Chemin de Fer du Cambrésis

From Wikipedia, the free encyclopedia
Jump to: navigation, search
Chemin de Fer du Cambrésis
57 km St-Quentin (Nord)
St-Quentin Rocourt
St-Quentin La Tombelle
St-Quentin Monplaisir
St-Quentin St-Jean
50km St-Quentin (Cambrésis)
St-Quentin Moulin-Brûlé
Omissy
Lesdins
Le Tronquoy
Levergies
Joncourt
Estrées
Nauroy
Bellicourt
Bony
Cambrai (Cambrésis)
Mont St. Martin
25 km Le Catelet-Gouy
Cambrai St-Cloud
Aubencheul-aux-Bois
Cambrai Faubourg-du-Cateau
19km Villers-Outréaux
Cambrai - Banlieue
Malincourt
Awoingt
Walincourt
Estourmel
Hurtevent
Carnières
Clary
Beauvois
Ligny
Le Jeune-Bois
Caudry (Nord)
0 km Caudry-Cambrésis
Béthencourt
Beaumont
Quiévy
Inchy
St-Hilaire
Inchy - Sucrerie
St-Vaast-en-Cambrésis
Troisvilles
St-Aubert (Sucrerie)
St-Aubert (Nord)
St-Aubert-Cambrésis
Le Cateau Faubourg-de-Cambrai
Villers-en-Cauchies
Le Cateau
Avesnes-le-Sec
Le Cateau Rue-Belle
Noyelles-sur-Selle
Le Cateau La Clef-d'Or
Douchy (halte)
Bazuel
Douchy
Catillon Le Gard
Vieux-Lourches
Catillon
Bessemer
28 km Denain
Note: only metre gauge lines shown.

The Chemin de Fer du Cambrésis was a 120-kilometre (75 mi) long metre gauge railway in the Nord and Aisne departments of France. There were four lines with Caudry at the centre.

History[edit]

The CF du Cambrésis opened in 1881. It was a voies ferrées d'intérêt local system. From Caudry, lines ran to Cambrai in the north, Denain in the east, Catillon in the south, and St. Quentin Cambrésis in the west.

The first section of line to open was the 26 kilometres (16 mi) section from Cambrai to Le Cateau in 1881, this was extended by 9 kilometres (5.6 mi) to Catillon in 1886. In 1887, a 19 kilometres (12 mi) branch from Caudry to Villers-Outréaux was opened, extended by 6 kilometres (3.7 mi) to Le Catelet-Gouy in 1888. The 28 kilometres (17 mi) line from Caudry to Denain opened in 1891. In 1892, the line was extended by 25 kilometres (16 mi) from Le Catelet-Gouy to St. Quentin Cambrésis, with a final extension of 7 kilometres (4.3 mi) to St. Quentin Nord opening in 1904. Caudry and St. Quentin are only 32 kilometres (20 mi) apart, but the railway took a route that followed contours and avoided heavy engineering, thus lengthening the distance by train.[1]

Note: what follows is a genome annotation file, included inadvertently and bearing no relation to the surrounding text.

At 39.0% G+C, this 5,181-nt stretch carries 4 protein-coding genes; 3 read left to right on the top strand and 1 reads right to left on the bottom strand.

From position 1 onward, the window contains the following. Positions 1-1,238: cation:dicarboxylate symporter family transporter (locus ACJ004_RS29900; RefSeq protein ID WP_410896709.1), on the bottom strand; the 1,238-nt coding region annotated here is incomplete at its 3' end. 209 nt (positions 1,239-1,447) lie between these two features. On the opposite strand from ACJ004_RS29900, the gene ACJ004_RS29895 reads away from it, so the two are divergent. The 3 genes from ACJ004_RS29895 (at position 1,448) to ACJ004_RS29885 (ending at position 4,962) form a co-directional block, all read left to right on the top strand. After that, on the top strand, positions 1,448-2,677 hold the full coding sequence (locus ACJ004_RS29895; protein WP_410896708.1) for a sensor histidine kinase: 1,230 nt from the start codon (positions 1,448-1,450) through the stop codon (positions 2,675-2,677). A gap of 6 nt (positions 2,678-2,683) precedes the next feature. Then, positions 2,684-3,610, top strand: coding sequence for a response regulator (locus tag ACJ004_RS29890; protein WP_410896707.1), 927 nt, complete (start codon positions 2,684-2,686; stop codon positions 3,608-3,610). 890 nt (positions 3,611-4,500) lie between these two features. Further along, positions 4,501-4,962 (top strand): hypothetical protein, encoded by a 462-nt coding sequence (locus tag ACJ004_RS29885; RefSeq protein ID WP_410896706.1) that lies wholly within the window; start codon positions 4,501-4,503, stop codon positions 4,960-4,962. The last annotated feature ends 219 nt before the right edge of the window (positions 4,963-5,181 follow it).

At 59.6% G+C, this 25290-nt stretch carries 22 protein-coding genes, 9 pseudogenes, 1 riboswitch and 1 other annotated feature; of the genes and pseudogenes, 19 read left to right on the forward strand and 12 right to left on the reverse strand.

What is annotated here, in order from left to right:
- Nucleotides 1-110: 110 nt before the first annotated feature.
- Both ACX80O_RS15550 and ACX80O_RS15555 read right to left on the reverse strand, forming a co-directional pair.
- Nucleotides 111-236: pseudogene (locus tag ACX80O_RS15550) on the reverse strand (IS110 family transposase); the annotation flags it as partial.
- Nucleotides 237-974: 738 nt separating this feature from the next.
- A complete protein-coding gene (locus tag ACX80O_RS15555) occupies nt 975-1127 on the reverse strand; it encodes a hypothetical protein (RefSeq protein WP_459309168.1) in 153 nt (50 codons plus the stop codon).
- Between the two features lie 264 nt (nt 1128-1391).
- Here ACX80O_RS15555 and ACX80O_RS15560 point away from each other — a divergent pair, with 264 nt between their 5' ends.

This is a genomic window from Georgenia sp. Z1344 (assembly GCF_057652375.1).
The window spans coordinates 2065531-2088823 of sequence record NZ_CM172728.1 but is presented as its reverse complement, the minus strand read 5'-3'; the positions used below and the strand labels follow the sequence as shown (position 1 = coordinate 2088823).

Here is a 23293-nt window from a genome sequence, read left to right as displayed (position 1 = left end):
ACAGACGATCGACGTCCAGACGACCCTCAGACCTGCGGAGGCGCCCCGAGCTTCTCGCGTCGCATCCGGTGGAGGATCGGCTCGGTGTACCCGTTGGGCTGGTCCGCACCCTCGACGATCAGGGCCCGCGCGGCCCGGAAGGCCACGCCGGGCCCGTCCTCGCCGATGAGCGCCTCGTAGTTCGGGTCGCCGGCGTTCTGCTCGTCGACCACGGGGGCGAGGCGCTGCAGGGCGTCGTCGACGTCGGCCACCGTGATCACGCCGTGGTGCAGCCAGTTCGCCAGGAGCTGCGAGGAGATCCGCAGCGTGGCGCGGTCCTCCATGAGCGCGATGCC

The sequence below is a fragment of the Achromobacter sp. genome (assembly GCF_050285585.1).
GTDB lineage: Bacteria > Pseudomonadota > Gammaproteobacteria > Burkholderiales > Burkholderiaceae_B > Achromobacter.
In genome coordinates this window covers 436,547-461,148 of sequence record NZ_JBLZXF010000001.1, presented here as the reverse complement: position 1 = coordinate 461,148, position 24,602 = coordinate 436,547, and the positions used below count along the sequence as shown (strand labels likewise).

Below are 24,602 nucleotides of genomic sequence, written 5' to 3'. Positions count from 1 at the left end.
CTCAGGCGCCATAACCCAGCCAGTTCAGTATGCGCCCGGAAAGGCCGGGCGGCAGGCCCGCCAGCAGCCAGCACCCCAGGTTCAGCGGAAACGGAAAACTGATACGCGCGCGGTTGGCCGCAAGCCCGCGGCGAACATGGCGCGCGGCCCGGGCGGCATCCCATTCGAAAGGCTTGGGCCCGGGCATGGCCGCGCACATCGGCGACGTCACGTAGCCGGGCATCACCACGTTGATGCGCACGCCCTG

Wars[edit]

World War One[edit]

The Germans destroyed the CF du Cambrésis' infrastructure when they retreated in 1918. The lines were rebuilt, with Caudry - Villers-Outréaux reopening in 1921 and Villers-Outréaux - Saint-Quentin-Cambrésis reopening in 1923.[2] St. Quentin Cambrésis - St. Jean reopened to freight only in 1923. The line west of St. Jean did not reopen after the war.[1]

World War Two[edit]

In 1943, the CF du Cambrésis received three Corpet-Louvet 2-8-2T locomotives that had been destined for the Chemin de Fer Conakry-Niger in French Guinea. These locomotives were numbered 40, 41 and 42 in the CF du Cambrésis fleet. They were returned in 1947, and subsequently delivered to their intended customer.[3]

Closure[edit]

Closure occurred in stages. The line between Cambrai and Awoingt closed in 1936. Passenger service ceased between Le Catelet-Gouy and St. Quentin in 1936.[1] Le Catelet-Gouy to St. Quentin Cambrésis closed in 1954, and the entire system except Caudry - Denain closed in 1955. Final closure occurred in 1960.

Freight[edit]

The main freight was coal from Denain. Agricultural produce and general merchandise was also carried.

Locomotives[edit]

  • 3 x Corpet-Louvet locomotives built in 1881. Cambrai Scrapped in 1936.[4]
  • 5 Clary Corpet-Louvet 493/1888 0-6-0T. Preserved at the Irchester Narrow Gauge Railway Museum with nameplates from Cambrai.[4][5][6]
  • Corpet 2-6-0T locomotives built in 1917, ex tramways de la Côte d'Or
  • Pinguely 2-6-0T locomotives built in 1904, ex tramways de la Côte d'Or.
  • Piguet 2-6-0T locomotives built in 1914, ex tramways de la Côte d'Or.[7]
  • 3 Corpet-Louvet 2-8-2T locomotives, on loan 1944-47. (#40, 41 and 42)[3]
  • 3 Corpet-Louvet 2-8-2T locomotives, built 1948. (1924/1948 #40, 1925/1948 #41 (scrapped 1958) and 1926/1948 #42).[3]

Railcars[edit]

The CF du Cambrésis had some four-wheeled Renault-Scémia railcars. These were only used on the lightest of trains.[7]

Gallery[edit]

References[edit]

  1. ^ a b c "LE CHEMIN DE FER DU CAMBRÉSIS EN VERMANDOIS". a.gouge.free.fr. Retrieved 2008-02-18.  (fr)
  2. ^ "L’Erclin, les moulins". Quiévy. Retrieved 2008-02-17.  (fr)
  3. ^ a b c "From Mallets to models". The Industrial Railway Society. Retrieved 2008-02-17. 
  4. ^ a b "The classic six-coupled tank". The Industrial Railway Society. Retrieved 2008-02-17. 
  5. ^ "Locomotive "Cambrai"". Talyllyn Railway. Retrieved 2008-05-03. [dead link]
  6. ^ Irchester museum page
  7. ^ a b Organ, John (2002). Northern France Narrow Gauge. Midhurst: Middleton Press. ISBN 1-901706-75-3.